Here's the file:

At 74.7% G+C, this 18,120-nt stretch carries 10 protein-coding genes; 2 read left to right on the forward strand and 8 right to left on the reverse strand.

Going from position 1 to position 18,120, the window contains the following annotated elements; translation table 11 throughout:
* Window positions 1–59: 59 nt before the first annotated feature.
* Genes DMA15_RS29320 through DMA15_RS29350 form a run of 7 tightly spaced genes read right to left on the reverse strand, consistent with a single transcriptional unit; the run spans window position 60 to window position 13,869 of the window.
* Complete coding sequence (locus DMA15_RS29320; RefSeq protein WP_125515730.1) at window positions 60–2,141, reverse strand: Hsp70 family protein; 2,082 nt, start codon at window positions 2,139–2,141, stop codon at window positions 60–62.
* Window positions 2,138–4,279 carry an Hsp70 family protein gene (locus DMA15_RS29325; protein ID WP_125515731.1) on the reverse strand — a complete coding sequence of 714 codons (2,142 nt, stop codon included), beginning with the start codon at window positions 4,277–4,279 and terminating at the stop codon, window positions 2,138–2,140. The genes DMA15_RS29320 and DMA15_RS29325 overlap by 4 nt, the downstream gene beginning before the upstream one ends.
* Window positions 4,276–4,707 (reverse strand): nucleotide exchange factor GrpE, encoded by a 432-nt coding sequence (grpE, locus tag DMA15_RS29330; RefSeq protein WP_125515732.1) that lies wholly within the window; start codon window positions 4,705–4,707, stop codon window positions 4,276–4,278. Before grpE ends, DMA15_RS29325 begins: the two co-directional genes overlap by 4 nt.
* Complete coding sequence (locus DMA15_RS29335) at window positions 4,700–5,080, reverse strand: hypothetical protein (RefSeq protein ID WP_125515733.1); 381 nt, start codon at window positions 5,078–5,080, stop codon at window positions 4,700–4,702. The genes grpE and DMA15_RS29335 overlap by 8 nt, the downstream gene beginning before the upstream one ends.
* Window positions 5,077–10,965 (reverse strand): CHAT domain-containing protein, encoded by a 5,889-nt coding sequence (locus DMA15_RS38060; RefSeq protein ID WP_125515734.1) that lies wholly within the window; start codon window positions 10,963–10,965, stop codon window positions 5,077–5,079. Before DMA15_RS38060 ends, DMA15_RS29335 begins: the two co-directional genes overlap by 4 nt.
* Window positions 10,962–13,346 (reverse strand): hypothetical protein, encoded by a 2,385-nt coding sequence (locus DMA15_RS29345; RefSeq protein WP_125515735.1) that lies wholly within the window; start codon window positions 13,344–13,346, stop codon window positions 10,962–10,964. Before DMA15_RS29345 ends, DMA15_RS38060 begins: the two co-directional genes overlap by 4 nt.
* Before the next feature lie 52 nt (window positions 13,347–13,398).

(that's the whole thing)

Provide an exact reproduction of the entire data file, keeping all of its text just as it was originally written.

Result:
At 74.7% G+C, this 18,120-nt stretch carries 10 protein-coding genes; 2 read left to right on the forward strand and 8 right to left on the reverse strand.

Going from position 1 to position 18,120, the window contains the following annotated elements; translation table 11 throughout:
* Window positions 1–59: 59 nt before the first annotated feature.
* Genes DMA15_RS29320 through DMA15_RS29350 form a run of 7 tightly spaced genes read right to left on the reverse strand, consistent with a single transcriptional unit; the run spans window position 60 to window position 13,869 of the window.
* Complete coding sequence (locus DMA15_RS29320; RefSeq protein WP_125515730.1) at window positions 60–2,141, reverse strand: Hsp70 family protein; 2,082 nt, start codon at window positions 2,139–2,141, stop codon at window positions 60–62.
* Window positions 2,138–4,279 carry an Hsp70 family protein gene (locus DMA15_RS29325; protein ID WP_125515731.1) on the reverse strand — a complete coding sequence of 714 codons (2,142 nt, stop codon included), beginning with the start codon at window positions 4,277–4,279 and terminating at the stop codon, window positions 2,138–2,140. The genes DMA15_RS29320 and DMA15_RS29325 overlap by 4 nt, the downstream gene beginning before the upstream one ends.
* Window positions 4,276–4,707 (reverse strand): nucleotide exchange factor GrpE, encoded by a 432-nt coding sequence (grpE, locus tag DMA15_RS29330; RefSeq protein WP_125515732.1) that lies wholly within the window; start codon window positions 4,705–4,707, stop codon window positions 4,276–4,278. Before grpE ends, DMA15_RS29325 begins: the two co-directional genes overlap by 4 nt.
* Complete coding sequence (locus DMA15_RS29335) at window positions 4,700–5,080, reverse strand: hypothetical protein (RefSeq protein ID WP_125515733.1); 381 nt, start codon at window positions 5,078–5,080, stop codon at window positions 4,700–4,702. The genes grpE and DMA15_RS29335 overlap by 8 nt, the downstream gene beginning before the upstream one ends.
* Window positions 5,077–10,965 (reverse strand): CHAT domain-containing protein, encoded by a 5,889-nt coding sequence (locus DMA15_RS38060; RefSeq protein ID WP_125515734.1) that lies wholly within the window; start codon window positions 10,963–10,965, stop codon window positions 5,077–5,079. Before DMA15_RS38060 ends, DMA15_RS29335 begins: the two co-directional genes overlap by 4 nt.
* Window positions 10,962–13,346 (reverse strand): hypothetical protein, encoded by a 2,385-nt coding sequence (locus DMA15_RS29345; RefSeq protein WP_125515735.1) that lies wholly within the window; start codon window positions 13,344–13,346, stop codon window positions 10,962–10,964. Before DMA15_RS29345 ends, DMA15_RS38060 begins: the two co-directional genes overlap by 4 nt.
* Before the next feature lie 52 nt (window positions 13,347–13,398).